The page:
Rhidian Babbling Brook, writer, celebrity and Christian

And in the Big News today from a Faith Perspective, I’m actually going to talk about the news!

Sinn Fein is now the largest party in the Northern Ireland Assembly. This has something to do with Solomon and St Paul. I don’t think Jesus is that bothered.


5 thoughts on “Rhidian Babbling Brook, writer, celebrity and Christian

  1. ‘The older generations of Irish people recall a time when they lived in fear; fear of a corrupt, vindictive and aggressive organisation – the Roman Catholic Church. The church insinuated itself into every aspect of people’s lives and was an existential threat to unmarried women who bore children; to those (and many other) children; to families from which it exacted payment to maintain the church, and condemned to a life of poverty owing to its ban on family planning and contraception whilst lacing sexual relations a heavy sense of guilt. Homosexual people lived lives of deceit and shame.

    But the people eventually saw that they could escape the poisonous tentacles of Rome, reject the (male, celebate) Pope; embrace the modern world; could expose the wrong-doing of child- molesting priests, violent nuns and so-called Christian Brothers who beat and shamed and abused young boys. This is change welcomed almost universally in Ireland, where the currency and influence of the RCC has been devalued and exposed for the horrific and malevolent regime it really is, and finally rejected. The Irish have since elected a gay Head of State, introduced same-sex marriage, and younger generations care not for, and utterly disregard, any utterances of ‘The Apostle Paul.’ Change can be great; and in this instance the future can be great as a consequence.’

    Liked by 1 person

  2. To add to Liverpudlian’s eloquent account, Sinn Fein (both north and south of the Border) have moved a long way from their one-time position as leaders and defenders of the RC community in Northern Ireland. To be a nationalist is no longer necessarily to be a Catholic.

    But to be a Unionist almost always continues to mean being a Protestant. Those who are fed up with Unionist intransigence are now switching to Alliance in large numbers. This does not necessarily turn them into nationalists: the latest opinion polls suggest the proportion of the population in favour of a united Ireland is about 40%, which has changed remarkably little in recent years.

    Still, religion is well on its way to becoming irrelevant in the politics of both North and South. The old-style fundamentalist Protestants could in time be on their own path to irrelevance. Hope so.


  3. I am sorry but I really dont think Rhidian in all.fairness is worthy of the attribution of such anti religious and biased diatribe as you draw from his musing on the victory of Sinn Fein. There was none of your humanistic fervour and glee for its causes in what this medioce judge of character and countries chose to say. Today you have provided the Distort and Rhidian has babbled without real implication in his time honoured way. He is supposed to be a Christian .then so were Gerry Adams and Martin Macguinness and you are atheists and materialists attaching yourselves to something not completely as you would see it. Don Quixote thought the windmills were massed enemies for his jousting lance. Ireland will.go under the sea before the Second Coming of Christ and WB Yeats said of its politicians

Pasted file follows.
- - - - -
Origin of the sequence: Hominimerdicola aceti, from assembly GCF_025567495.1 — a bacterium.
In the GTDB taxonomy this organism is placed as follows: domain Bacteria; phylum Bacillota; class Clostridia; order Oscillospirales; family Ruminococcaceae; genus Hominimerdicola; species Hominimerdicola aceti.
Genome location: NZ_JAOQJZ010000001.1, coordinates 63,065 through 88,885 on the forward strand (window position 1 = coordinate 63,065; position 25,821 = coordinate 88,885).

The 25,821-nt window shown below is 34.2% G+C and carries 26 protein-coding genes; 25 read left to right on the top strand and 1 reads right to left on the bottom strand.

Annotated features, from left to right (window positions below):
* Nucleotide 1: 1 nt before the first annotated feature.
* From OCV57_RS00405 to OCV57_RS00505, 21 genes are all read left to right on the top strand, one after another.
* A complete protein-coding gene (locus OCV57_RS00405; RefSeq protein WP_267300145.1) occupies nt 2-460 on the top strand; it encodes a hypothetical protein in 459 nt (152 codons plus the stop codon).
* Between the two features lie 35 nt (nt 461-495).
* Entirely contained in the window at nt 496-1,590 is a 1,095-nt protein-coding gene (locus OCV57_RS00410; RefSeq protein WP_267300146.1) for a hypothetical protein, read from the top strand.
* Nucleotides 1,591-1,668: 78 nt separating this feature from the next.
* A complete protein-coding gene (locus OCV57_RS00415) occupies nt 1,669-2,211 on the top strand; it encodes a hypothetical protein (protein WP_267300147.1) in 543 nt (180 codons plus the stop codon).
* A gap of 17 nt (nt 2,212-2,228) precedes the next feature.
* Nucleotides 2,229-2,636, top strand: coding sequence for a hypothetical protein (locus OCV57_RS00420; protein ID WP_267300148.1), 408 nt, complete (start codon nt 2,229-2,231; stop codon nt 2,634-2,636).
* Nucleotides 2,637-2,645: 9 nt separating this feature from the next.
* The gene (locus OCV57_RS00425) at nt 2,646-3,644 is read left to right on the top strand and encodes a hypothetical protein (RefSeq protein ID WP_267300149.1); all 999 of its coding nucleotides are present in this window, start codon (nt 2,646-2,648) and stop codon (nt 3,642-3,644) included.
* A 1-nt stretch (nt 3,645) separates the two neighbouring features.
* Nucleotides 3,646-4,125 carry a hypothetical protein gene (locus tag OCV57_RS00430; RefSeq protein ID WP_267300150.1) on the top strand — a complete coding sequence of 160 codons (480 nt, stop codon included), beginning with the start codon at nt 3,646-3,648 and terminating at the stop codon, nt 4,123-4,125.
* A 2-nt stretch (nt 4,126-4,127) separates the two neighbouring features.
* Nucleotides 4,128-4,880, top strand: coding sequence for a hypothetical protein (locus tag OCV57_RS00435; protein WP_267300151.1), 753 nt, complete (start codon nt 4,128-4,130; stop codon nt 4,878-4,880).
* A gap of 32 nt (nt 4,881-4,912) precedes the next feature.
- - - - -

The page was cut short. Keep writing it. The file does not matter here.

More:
The best lack all conviction
    Whilst the worst are full.of passionate intensity
    Things fall apart the centre cannot hold
    Mere anarchy is loosed upon the world
    And everywhere the ceremony of innocence is drowned.


  4. “Holding a grievance is easier than letting it go,” was a genuinely useful thought to question ourselves about how much we are willing to forgive and forget.
    Although Paul’s “Do not be conformed to this world but be transformed in the renewing of your mind,” is simply a challenge to his readers to forget what they have learnt from their previous life, sign up to being a Christian, and then forget about questioning anything in the bible ever again. But it is clearly a useful challenge to all of us every day.
    I like to think that I move on and try not to hold grievances, but there is no way I will be happy until Boris is no longer PM. Some grievances can be held when justified and help us maintain our strong beliefs in rights and morality. The Rees Moggs of this world want us to forgive and forget “trivial” parties, the Roman Catholic Church hopes we forgive and forget their appalling handling of sexual atrocities, colonial apologists want to maintain statues that remind us of some of our appalling history.
    There wasn’t anything remotely religious in Brook’s thought that challenged me today, but it was a useful challenge to reimagine some of my relationships and ideas.


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